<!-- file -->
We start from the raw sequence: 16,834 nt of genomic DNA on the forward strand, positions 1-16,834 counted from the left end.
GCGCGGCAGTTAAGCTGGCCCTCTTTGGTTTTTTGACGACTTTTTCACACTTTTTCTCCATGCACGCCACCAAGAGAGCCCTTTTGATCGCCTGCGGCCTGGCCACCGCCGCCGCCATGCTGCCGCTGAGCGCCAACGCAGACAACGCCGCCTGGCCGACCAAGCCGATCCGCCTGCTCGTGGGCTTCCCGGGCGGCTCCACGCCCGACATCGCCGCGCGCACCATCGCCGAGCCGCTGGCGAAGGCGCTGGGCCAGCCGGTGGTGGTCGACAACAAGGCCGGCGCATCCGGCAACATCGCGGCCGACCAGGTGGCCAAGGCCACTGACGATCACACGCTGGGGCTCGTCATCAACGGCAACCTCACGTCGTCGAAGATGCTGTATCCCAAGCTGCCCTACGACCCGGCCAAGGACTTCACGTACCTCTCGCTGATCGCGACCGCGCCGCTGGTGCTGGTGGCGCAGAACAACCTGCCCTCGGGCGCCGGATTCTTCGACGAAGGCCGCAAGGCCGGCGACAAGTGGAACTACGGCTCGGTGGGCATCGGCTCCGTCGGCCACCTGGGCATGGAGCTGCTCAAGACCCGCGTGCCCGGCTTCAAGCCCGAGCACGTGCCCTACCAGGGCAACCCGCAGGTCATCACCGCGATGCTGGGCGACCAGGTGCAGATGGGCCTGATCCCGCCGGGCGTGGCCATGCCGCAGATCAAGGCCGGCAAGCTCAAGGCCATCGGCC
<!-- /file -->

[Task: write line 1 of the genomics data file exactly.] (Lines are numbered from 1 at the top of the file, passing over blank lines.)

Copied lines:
We start from the raw sequence: 16,834 nt of genomic DNA on the forward strand, positions 1-16,834 counted from the left end.